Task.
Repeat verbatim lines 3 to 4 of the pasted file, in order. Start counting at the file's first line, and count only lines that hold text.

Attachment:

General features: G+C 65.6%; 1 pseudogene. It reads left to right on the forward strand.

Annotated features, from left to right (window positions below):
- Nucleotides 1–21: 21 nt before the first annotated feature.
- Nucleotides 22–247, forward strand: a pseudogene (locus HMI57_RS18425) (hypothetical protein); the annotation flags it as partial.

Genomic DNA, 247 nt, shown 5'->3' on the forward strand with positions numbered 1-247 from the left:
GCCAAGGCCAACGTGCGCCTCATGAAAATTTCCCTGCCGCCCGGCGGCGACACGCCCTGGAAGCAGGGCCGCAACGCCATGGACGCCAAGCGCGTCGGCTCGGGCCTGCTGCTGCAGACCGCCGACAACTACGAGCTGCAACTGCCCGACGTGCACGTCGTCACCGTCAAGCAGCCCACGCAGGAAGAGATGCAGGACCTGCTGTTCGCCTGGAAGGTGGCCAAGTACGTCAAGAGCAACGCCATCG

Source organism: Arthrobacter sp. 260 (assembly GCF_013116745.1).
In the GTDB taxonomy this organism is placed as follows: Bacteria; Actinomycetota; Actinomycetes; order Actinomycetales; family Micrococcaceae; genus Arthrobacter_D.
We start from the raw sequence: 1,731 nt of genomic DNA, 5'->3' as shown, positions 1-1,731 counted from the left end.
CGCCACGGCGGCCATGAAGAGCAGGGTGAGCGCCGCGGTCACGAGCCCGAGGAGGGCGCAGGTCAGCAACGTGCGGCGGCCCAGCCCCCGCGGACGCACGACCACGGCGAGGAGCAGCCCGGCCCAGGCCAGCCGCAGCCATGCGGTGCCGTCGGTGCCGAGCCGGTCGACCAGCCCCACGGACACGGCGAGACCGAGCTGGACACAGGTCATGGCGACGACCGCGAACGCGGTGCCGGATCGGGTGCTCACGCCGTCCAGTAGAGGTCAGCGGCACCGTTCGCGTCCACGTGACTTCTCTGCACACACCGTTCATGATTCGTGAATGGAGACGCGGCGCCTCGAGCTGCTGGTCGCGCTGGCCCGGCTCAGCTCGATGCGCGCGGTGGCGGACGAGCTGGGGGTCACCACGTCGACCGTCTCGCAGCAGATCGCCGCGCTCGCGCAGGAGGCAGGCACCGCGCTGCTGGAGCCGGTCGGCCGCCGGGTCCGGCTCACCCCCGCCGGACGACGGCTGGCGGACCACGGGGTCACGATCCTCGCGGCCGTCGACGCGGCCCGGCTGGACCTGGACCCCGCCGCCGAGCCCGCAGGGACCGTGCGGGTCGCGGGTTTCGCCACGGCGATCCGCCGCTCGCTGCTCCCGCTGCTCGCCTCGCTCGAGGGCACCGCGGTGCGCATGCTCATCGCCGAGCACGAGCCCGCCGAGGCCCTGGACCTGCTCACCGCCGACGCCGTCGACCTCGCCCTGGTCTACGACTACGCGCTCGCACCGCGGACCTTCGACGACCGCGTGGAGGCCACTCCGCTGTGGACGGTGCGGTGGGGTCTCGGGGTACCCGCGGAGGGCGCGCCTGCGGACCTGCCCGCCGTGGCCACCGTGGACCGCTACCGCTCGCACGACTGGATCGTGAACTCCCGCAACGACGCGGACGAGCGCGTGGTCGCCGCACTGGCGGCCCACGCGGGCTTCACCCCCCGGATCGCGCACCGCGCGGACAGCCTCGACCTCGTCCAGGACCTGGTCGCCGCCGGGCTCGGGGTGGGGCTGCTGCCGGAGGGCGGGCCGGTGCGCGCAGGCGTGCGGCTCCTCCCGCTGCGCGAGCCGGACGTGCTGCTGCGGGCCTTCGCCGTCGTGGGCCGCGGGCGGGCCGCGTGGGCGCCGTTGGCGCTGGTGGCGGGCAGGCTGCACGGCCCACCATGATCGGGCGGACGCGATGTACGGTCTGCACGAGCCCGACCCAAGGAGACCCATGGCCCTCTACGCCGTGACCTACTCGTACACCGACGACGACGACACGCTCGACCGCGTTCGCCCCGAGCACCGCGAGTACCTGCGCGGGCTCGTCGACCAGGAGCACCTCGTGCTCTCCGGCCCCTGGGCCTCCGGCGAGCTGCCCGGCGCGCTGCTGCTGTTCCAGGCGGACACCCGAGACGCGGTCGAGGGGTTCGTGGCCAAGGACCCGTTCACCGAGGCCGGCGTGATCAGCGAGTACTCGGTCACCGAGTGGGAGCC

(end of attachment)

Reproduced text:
- Nucleotides 1–21: 21 nt before the first annotated feature.
- Nucleotides 22–247, forward strand: a pseudogene (locus HMI57_RS18425) (hypothetical protein); the annotation flags it as partial.